Silverwood Logo by John Doxey background photo Mick Carver1900 - 1994

Dedicated to the Miners of Silverwood

History of the Mine

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Silverwood Mine

Hollings Lane

Thrybergh

South Yorkshire England

Webmaster John Doxey

Main Photos Jonathan Dabbs.

Additional content Mick Carver

 

 

 

 

 

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HISTORY

The Shaft is Sunk

Dalton Mining Co

Early Years

Early Years 2
1913 Accident

1914

1915

1916

1917

1918

War Years at the Mine

1919

Early Trains

The 1920's

War Memorial of 1923

1930's

Travelling to work

Coke Ovens

1940's

1947 Accident

1950's

The Blacking Mill

1966 Disaster

The Silverwood Disaster song

1970's

Mine improvements 1970

Journey to the Face

1980's

Loading Coal

Maps of Workings

1984 Strike

1984 Strike 2

The Miners Return

The 1985 Strike

One Million Tonnes

Weekly Record

Home of Quality

Riddor Incident

Silverwood Closure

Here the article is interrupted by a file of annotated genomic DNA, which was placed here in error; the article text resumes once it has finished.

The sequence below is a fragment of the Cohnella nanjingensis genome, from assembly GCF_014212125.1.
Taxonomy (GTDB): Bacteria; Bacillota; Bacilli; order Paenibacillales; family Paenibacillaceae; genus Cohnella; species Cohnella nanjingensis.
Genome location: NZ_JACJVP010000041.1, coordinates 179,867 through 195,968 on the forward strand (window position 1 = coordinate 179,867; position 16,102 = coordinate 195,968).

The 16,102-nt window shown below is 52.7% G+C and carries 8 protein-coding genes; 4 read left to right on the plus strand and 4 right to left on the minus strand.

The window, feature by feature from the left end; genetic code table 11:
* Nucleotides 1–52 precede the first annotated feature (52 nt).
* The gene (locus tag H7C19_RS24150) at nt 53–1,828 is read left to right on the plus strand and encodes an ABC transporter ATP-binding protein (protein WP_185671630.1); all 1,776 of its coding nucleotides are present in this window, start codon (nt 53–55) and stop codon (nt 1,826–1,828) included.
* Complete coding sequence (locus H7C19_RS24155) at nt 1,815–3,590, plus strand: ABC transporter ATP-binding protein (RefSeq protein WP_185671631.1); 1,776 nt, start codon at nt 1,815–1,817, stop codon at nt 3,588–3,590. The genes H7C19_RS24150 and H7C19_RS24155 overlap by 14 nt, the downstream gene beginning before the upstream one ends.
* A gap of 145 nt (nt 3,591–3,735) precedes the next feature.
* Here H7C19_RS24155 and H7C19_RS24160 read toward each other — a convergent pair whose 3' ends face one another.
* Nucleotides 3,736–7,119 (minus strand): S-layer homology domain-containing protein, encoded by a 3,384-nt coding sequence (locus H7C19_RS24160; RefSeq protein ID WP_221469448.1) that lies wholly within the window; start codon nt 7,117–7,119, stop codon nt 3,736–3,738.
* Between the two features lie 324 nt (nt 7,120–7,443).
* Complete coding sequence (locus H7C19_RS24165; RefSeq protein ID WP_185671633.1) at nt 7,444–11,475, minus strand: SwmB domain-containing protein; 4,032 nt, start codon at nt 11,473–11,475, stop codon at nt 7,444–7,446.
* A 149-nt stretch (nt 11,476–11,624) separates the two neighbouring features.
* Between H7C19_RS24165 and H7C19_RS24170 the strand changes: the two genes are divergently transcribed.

Silverwood Closure 2

Final Years Photos

Stuart Tomlins Collection

Stuart Tomlins Collection 2

Stuart Tomlins Collection 3

Sunset on Silverwood

The Last Trains

Final Years

Final Years 2

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Silverwood 2007

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The Colliers

Where the Miners of Silverwood came from

Origins of Miners

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Thrybergh

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Dalton

THE 1920'S

 

 

In 1920 the Miners' Welfare Fund was run by the Miners' Welfare Commission, followed by the Miners' Welfare Committee and then the Coal Industry Social Welfare Organisation.

 

Transactions of the Institution of Mining Engineers: Volume 62